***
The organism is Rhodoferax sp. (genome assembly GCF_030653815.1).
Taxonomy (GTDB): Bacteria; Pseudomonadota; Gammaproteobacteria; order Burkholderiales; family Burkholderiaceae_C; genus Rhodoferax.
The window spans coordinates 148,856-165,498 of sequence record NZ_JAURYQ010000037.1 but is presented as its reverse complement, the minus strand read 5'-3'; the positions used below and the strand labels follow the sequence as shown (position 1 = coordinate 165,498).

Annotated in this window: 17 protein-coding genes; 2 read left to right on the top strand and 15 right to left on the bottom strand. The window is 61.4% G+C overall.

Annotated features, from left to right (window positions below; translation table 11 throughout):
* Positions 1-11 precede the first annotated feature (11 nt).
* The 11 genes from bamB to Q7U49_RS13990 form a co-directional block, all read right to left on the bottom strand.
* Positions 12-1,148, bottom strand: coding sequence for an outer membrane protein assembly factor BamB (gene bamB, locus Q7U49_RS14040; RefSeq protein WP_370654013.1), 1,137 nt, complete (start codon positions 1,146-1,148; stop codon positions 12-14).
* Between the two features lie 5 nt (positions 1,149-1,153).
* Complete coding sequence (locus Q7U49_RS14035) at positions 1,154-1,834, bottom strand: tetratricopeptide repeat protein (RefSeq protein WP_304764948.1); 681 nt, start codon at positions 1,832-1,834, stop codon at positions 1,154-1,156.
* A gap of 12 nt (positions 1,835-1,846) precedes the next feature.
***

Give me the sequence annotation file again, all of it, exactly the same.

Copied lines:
The organism is Rhodoferax sp. (genome assembly GCF_030653815.1).
Taxonomy (GTDB): Bacteria; Pseudomonadota; Gammaproteobacteria; order Burkholderiales; family Burkholderiaceae_C; genus Rhodoferax.
The window spans coordinates 148,856-165,498 of sequence record NZ_JAURYQ010000037.1 but is presented as its reverse complement, the minus strand read 5'-3'; the positions used below and the strand labels follow the sequence as shown (position 1 = coordinate 165,498).

Annotated in this window: 17 protein-coding genes; 2 read left to right on the top strand and 15 right to left on the bottom strand. The window is 61.4% G+C overall.

Annotated features, from left to right (window positions below; translation table 11 throughout):
* Positions 1-11 precede the first annotated feature (11 nt).
* The 11 genes from bamB to Q7U49_RS13990 form a co-directional block, all read right to left on the bottom strand.
* Positions 12-1,148, bottom strand: coding sequence for an outer membrane protein assembly factor BamB (gene bamB, locus Q7U49_RS14040; RefSeq protein WP_370654013.1), 1,137 nt, complete (start codon positions 1,146-1,148; stop codon positions 12-14).
* Between the two features lie 5 nt (positions 1,149-1,153).
* Complete coding sequence (locus Q7U49_RS14035) at positions 1,154-1,834, bottom strand: tetratricopeptide repeat protein (RefSeq protein WP_304764948.1); 681 nt, start codon at positions 1,832-1,834, stop codon at positions 1,154-1,156.
* A gap of 12 nt (positions 1,835-1,846) precedes the next feature.